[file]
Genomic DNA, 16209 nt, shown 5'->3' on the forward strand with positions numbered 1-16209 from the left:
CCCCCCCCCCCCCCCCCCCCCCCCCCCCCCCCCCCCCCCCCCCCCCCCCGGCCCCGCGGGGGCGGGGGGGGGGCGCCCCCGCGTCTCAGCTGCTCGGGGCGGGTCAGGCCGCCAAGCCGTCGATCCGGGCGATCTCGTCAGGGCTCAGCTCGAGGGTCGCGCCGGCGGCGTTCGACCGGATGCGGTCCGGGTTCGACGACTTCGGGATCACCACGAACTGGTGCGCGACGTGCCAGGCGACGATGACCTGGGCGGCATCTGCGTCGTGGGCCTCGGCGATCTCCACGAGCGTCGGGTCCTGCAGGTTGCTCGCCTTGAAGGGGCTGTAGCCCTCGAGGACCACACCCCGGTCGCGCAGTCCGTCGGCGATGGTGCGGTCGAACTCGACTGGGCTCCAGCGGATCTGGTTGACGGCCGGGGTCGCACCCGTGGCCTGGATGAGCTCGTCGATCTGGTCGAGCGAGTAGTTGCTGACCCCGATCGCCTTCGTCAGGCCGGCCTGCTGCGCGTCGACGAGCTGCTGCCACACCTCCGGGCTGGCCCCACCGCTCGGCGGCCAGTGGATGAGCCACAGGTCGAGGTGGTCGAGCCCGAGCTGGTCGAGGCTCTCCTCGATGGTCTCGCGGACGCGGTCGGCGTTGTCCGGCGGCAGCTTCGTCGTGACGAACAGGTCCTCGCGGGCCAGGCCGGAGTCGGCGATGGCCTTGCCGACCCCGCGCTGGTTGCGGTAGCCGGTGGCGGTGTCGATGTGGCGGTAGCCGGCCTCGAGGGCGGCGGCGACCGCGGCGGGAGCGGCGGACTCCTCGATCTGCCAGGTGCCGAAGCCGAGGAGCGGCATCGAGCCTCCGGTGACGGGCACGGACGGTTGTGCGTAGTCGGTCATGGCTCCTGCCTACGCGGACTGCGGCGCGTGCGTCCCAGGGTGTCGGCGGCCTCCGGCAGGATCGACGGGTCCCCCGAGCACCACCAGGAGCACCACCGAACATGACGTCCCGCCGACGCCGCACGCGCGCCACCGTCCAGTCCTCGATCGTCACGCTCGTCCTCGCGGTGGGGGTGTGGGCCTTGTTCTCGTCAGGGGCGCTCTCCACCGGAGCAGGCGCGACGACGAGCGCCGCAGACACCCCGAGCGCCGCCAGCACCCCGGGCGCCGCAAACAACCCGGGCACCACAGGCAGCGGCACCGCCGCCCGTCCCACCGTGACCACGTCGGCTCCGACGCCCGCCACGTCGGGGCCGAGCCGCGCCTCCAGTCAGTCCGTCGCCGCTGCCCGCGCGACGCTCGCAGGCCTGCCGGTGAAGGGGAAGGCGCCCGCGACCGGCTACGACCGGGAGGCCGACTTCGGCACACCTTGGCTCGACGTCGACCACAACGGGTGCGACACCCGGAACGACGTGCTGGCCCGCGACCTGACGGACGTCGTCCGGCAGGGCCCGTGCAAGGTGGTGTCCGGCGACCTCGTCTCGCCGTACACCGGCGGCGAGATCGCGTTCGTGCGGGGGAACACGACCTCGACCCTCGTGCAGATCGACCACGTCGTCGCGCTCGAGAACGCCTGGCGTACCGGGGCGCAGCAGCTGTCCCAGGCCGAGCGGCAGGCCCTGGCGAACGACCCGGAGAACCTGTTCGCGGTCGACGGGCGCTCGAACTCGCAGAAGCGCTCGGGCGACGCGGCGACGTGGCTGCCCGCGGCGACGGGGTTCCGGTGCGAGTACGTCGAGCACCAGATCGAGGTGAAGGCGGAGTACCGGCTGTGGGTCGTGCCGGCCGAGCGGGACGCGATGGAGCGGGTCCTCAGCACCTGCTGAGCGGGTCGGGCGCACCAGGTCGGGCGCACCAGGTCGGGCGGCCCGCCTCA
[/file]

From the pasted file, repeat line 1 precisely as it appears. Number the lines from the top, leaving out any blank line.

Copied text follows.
Genomic DNA, 16209 nt, shown 5'->3' on the forward strand with positions numbered 1-16209 from the left: